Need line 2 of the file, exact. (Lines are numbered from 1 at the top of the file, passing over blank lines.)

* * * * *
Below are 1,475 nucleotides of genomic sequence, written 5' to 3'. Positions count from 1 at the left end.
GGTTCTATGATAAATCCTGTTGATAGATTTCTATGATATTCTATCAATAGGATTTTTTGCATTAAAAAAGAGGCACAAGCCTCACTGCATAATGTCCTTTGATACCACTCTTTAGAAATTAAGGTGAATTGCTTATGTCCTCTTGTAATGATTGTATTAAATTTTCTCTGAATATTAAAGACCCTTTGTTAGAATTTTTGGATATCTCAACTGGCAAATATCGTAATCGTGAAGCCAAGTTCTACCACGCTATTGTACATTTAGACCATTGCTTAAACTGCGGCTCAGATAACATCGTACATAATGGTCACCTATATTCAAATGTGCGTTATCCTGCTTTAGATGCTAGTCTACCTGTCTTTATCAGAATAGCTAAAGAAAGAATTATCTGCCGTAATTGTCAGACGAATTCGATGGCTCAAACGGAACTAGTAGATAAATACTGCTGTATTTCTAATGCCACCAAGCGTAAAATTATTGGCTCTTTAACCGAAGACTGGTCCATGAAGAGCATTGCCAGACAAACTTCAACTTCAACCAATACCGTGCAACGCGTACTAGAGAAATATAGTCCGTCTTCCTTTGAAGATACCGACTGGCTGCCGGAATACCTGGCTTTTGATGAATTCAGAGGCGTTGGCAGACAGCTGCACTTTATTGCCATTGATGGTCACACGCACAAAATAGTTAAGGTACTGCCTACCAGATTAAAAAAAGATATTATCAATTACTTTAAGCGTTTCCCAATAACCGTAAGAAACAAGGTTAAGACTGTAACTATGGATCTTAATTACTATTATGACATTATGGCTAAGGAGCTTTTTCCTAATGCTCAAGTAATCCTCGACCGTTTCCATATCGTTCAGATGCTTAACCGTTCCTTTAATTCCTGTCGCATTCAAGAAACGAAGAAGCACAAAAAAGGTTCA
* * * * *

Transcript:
GGTTCTATGATAAATCCTGTTGATAGATTTCTATGATATTCTATCAATAGGATTTTTTGCATTAAAAAAGAGGCACAAGCCTCACTGCATAATGTCCTTTGATACCACTCTTTAGAAATTAAGGTGAATTGCTTATGTCCTCTTGTAATGATTGTATTAAATTTTCTCTGAATATTAAAGACCCTTTGTTAGAATTTTTGGATATCTCAACTGGCAAATATCGTAATCGTGAAGCCAAGTTCTACCACGCTATTGTACATTTAGACCATTGCTTAAACTGCGGCTCAGATAACATCGTACATAATGGTCACCTATATTCAAATGTGCGTTATCCTGCTTTAGATGCTAGTCTACCTGTCTTTATCAGAATAGCTAAAGAAAGAATTATCTGCCGTAATTGTCAGACGAATTCGATGGCTCAAACGGAACTAGTAGATAAATACTGCTGTATTTCTAATGCCACCAAGCGTAAAATTATTGGCTCTTTAACCGAAGACTGGTCCATGAAGAGCATTGCCAGACAAACTTCAACTTCAACCAATACCGTGCAACGCGTACTAGAGAAATATAGTCCGTCTTCCTTTGAAGATACCGACTGGCTGCCGGAATACCTGGCTTTTGATGAATTCAGAGGCGTTGGCAGACAGCTGCACTTTATTGCCATTGATGGTCACACGCACAAAATAGTTAAGGTACTGCCTACCAGATTAAAAAAAGATATTATCAATTACTTTAAGCGTTTCCCAATAACCGTAAGAAACAAGGTTAAGACTGTAACTATGGATCTTAATTACTATTATGACATTATGGCTAAGGAGCTTTTTCCTAATGCTCAAGTAATCCTCGACCGTTTCCATATCGTTCAGATGCTTAACCGTTCCTTTAATTCCTGTCGCATTCAAGAAACGAAGAAGCACAAAAAAGGTTCA